Saturday, December 24, 2005

Does it matter

The temperature began to warm up on Friday, and as we pulled into the driveway Veev and I noticed that our daughter;s snowgirl had half-melted, and then fell over. I distracted my youngest, so she wouldn't see the tragedy that had befallen her snowgirl. It wasn't until twenty minutes later, while i was talking on the phone, that I heard the glass-shattering shreik. What's wrong, I called out, and listened to her scream that her snowman had fallen over.

At which point, I tuned her out and went back to my phone conversation. There was no blood, she was not in any danger, and she had learned about loss from a three-foot tall snowgirl.

So she screamed and screamed until Veev came over to her, at which point, she continued to scream.

Why didn't you get off the phone when you heard her cry, Veev asked me, after the screaming had subsuded and been replaced by sobs.

What for, I answered. It was only about a snowgirl.

But is was something real to her, came the voice from the bottom of the stairs.

There is no sense in arguing about this. Just two opinions onwhat to do when snow melts.

11 Comments:

Blogger Krunk said...

baruch dayin emes...may she get into heaven half an hour before the devil knew she died.(they do have snowpeople heaven right?)

December 24, 2005 10:16 PM  
Blogger Mirty said...

That may be the difference between Moms and Dads right there.

December 25, 2005 12:27 AM  
Anonymous Anonymous said...

nonissue.

December 25, 2005 2:37 AM  
Blogger Veev said...

Air forgot to mention that, after the snow-girl-melting-episode, our daughter would suddenly start screaming again for fear that other things would melt. In fact on Shabbos afternoon she looked outside and noticed the car was missing from the driveway and she started to panic. She thought it had melted. It took a lot of convincing her that Daddy drove it to Shul and it was safe in the parking lot!

December 25, 2005 11:50 AM  
Anonymous Anonymous said...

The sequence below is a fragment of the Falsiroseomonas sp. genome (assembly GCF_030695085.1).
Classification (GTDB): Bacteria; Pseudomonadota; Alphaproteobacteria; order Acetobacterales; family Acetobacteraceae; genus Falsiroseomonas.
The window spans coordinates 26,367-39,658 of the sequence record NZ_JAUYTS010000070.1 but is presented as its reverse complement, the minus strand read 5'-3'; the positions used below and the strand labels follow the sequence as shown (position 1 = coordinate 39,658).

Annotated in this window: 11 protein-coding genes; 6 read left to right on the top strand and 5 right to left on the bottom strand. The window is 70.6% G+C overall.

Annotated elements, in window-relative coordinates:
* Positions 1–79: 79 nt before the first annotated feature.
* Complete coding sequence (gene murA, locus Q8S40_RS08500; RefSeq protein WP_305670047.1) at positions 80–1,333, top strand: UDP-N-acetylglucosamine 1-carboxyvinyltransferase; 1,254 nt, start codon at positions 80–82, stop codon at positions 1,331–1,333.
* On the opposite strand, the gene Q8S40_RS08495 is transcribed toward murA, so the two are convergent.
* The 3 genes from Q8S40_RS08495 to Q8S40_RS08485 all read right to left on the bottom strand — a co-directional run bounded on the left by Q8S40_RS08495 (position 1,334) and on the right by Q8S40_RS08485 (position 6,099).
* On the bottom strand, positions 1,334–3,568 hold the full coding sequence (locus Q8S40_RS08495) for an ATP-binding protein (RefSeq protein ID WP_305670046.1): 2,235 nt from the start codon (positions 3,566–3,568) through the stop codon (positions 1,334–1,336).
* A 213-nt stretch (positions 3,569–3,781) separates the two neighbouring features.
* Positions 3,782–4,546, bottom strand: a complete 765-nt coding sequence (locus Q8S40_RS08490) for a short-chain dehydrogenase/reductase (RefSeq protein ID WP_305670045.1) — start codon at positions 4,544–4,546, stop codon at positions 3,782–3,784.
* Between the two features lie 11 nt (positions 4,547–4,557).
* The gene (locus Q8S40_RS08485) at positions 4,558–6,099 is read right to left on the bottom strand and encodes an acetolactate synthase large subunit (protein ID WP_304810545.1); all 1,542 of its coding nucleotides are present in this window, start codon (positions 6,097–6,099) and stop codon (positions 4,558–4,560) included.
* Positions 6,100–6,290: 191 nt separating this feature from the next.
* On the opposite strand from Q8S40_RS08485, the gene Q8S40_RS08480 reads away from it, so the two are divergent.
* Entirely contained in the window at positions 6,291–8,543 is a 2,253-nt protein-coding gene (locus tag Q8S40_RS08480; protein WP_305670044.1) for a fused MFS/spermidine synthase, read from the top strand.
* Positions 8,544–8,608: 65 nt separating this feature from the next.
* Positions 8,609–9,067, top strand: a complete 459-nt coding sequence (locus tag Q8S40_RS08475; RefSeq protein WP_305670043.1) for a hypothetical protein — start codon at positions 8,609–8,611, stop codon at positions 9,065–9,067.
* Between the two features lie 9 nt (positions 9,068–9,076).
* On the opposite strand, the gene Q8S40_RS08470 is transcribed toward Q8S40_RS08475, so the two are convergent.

have you considered counseling?

December 25, 2005 2:40 PM  
Anonymous Anonymous said...

Issues that can shake a child's soul can seem trivial to adults.

Even if an adult's opinion differs from a child's, the child could probably benefit from being comforted.

What would have been so wrong in taking a moment to explain what happens to snowpeople when the weather warms, sharing a memory of the fun experiences in creating the snowgirl and admiring her while she was there, coming up together on an idea of what to do now (continue to let her melt or to do something with the remains), and simply acknowledging her sadness and shock.

December 25, 2005 11:32 PM  
Blogger Air Time said...

I do not doubt the authenticity of my daughter's pain. It was real, as real as any emotion she has ever felt.

But it was just for a snowgirl.

So I chose to let her experience the sense of loss as I talked on the phone. Maybe it gave her some long term perspective.

December 25, 2005 11:55 PM  
Blogger Jameel @ The Muqata said...

Note the connection of death to the "melting" of the wicked witch of the west in The Wizard of Oz.

We get snow so rarely, our kids don't get freaked out over melting snowpeople.

But...when Amshinover visted 2 weeks ago, my 3 year old thought there was a monster in the house when he heard the snoring...(boy did my kid jump)

December 26, 2005 9:48 AM  
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